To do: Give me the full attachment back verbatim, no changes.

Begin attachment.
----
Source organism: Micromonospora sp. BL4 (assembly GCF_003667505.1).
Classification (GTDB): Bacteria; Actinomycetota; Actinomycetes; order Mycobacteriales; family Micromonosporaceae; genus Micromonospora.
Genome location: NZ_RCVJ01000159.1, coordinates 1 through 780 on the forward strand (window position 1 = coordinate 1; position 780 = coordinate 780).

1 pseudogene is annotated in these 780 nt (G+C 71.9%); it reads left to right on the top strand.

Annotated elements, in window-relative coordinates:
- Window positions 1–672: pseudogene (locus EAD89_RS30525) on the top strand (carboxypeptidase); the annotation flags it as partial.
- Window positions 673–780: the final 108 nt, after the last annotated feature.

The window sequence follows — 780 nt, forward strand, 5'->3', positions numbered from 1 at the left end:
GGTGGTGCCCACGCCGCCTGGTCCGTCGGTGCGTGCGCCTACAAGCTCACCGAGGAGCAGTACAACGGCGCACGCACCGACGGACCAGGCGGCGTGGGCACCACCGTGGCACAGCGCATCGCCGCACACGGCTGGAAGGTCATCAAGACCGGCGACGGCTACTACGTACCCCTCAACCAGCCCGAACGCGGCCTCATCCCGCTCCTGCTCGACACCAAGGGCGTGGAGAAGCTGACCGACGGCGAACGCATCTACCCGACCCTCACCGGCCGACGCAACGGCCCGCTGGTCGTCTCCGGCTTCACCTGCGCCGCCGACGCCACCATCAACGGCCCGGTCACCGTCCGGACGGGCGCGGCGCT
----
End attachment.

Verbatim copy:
Source organism: Micromonospora sp. BL4 (assembly GCF_003667505.1).
Classification (GTDB): Bacteria; Actinomycetota; Actinomycetes; order Mycobacteriales; family Micromonosporaceae; genus Micromonospora.
Genome location: NZ_RCVJ01000159.1, coordinates 1 through 780 on the forward strand (window position 1 = coordinate 1; position 780 = coordinate 780).

1 pseudogene is annotated in these 780 nt (G+C 71.9%); it reads left to right on the top strand.

Annotated elements, in window-relative coordinates:
- Window positions 1–672: pseudogene (locus EAD89_RS30525) on the top strand (carboxypeptidase); the annotation flags it as partial.
- Window positions 673–780: the final 108 nt, after the last annotated feature.

The window sequence follows — 780 nt, forward strand, 5'->3', positions numbered from 1 at the left end:
GGTGGTGCCCACGCCGCCTGGTCCGTCGGTGCGTGCGCCTACAAGCTCACCGAGGAGCAGTACAACGGCGCACGCACCGACGGACCAGGCGGCGTGGGCACCACCGTGGCACAGCGCATCGCCGCACACGGCTGGAAGGTCATCAAGACCGGCGACGGCTACTACGTACCCCTCAACCAGCCCGAACGCGGCCTCATCCCGCTCCTGCTCGACACCAAGGGCGTGGAGAAGCTGACCGACGGCGAACGCATCTACCCGACCCTCACCGGCCGACGCAACGGCCCGCTGGTCGTCTCCGGCTTCACCTGCGCCGCCGACGCCACCATCAACGGCCCGGTCACCGTCCGGACGGGCGCGGCGCT